Our Favorite Bay Nature Stories of 2018

December 26, 2018

We published more than 129 stories in print and online this year. Here are seven of our particular favorites.

Meet the Urban Osprey

osprey
(Photo by Randall Bryett)

July 2018

Writer Kim Todd takes us into a seeming natural history puzzle: why are there suddenly so many osprey in the San Francisco Bay Area? Along the way we get to know a much-beloved raptor she calls “a little bit punk. A little bit geeky.”

The New California State Parks

April 2018

“California is America in fast forward,” Parks Forward Commissioner Lance Conn tells writer Alissa Greenberg, in this wide-ranging story about the future of the most-visited park system in the nation. “If you’re not broadening access, parks are dead.”

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Disrupt the Street Tree 

street coast live oak in Cupertino
(Photo by Robin Grossinger, SFEI)

January 2018

Why do cities look the same? Why do people say there’s no there there in Silicon Valley? Bay Nature digital editor Eric Simons walks from Apple to Google to observe the South Bay’s surprisingly anonymous street trees — a cosmopolitan collection you’re likely to find well-represented in just about every other urban area on the planet.

Breaking Our Illusion of Control Over Disasters

(Photo by Faith Kearns)

January 2018

Scientist Faith Kearns has researched drought and wildfire for a decade. After the 2017 North Bay fires, she writes, something finally seems to have changed in our conversations about natural disaster.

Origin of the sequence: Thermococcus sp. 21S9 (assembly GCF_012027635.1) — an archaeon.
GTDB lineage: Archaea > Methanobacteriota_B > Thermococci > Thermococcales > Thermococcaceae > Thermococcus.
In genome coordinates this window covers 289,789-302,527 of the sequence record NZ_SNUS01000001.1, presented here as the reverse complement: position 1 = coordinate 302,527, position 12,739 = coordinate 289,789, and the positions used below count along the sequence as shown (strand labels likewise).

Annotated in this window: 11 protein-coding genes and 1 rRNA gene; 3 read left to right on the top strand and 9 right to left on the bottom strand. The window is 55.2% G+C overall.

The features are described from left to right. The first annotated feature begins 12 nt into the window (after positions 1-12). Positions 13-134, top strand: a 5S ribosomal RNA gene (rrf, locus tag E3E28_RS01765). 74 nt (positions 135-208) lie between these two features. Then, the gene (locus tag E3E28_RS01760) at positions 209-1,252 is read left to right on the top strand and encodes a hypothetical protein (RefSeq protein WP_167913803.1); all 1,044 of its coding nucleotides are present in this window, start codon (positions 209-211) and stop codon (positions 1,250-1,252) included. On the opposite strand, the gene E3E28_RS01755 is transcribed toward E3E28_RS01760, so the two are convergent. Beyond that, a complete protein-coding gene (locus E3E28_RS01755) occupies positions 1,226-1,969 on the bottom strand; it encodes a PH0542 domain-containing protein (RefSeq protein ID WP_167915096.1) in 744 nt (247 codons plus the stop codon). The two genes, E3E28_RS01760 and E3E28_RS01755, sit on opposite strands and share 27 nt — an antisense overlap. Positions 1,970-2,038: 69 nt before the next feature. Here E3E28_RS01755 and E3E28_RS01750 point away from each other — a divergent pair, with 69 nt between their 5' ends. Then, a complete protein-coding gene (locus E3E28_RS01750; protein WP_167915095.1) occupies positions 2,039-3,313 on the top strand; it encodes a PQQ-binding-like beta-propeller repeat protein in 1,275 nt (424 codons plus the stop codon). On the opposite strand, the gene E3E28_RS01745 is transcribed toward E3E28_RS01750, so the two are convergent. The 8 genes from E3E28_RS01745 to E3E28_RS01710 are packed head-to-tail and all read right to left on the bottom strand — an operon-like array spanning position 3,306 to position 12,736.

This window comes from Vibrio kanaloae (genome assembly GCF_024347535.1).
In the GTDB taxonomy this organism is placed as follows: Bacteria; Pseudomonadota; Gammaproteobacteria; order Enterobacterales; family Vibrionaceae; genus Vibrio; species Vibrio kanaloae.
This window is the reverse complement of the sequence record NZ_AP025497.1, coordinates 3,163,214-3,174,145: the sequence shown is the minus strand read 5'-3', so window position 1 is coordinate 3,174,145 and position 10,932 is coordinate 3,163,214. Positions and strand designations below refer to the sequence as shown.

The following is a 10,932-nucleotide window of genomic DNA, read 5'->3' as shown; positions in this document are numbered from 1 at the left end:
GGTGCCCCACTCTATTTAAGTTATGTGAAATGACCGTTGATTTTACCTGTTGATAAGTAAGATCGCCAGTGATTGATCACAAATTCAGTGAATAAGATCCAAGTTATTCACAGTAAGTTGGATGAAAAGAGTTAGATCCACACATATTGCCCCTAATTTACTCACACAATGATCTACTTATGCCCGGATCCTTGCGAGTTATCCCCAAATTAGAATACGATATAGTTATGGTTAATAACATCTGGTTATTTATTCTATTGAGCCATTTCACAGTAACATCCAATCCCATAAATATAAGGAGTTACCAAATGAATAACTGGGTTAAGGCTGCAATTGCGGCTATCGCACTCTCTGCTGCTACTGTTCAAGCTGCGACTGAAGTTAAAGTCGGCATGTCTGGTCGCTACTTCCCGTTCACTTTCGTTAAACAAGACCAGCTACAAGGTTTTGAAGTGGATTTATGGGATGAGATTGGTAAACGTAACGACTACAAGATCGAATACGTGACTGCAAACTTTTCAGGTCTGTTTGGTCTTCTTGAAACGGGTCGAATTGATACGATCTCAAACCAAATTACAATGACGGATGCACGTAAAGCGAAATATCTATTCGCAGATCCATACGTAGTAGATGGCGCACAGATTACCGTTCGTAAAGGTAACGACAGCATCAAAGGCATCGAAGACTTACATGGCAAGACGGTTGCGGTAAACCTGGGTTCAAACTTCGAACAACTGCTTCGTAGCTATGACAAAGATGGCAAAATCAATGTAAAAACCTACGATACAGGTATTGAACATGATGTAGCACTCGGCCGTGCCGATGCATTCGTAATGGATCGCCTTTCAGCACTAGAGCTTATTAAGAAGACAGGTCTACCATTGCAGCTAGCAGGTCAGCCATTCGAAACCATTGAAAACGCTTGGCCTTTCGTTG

Imagine the Future San Francisco Bay Shoreline

San Pablo Bay design drawing
(Design drawing courtesy Common Ground)

July 2018

Can the Bay Area design its way out of sea level rise? Zach St. George follows a year-long challenge meant to provide inspiration in our thinking about the future.

Are Baby Rattlesnakes the Most Dangerous Biters?

neonate rattlesnake
(Photo by Zach Lim)

May 2018

No doubt you’ve heard this one before — baby rattlesnakes are more dangerous than adults because they can’t control their venom. But you’ve heard wrong, writes Tony Iwane in our most popular mythbusting story of the year.

What’s In a Scientific Name?

branches
(Photo by Roman Pavluv on Unsplash)

October 2018

Latin names can be off-putting. But look deeper, writes graduate student Grace Ha as she decides on the name for a new species she’s discovered, and you’ll understand everything better.

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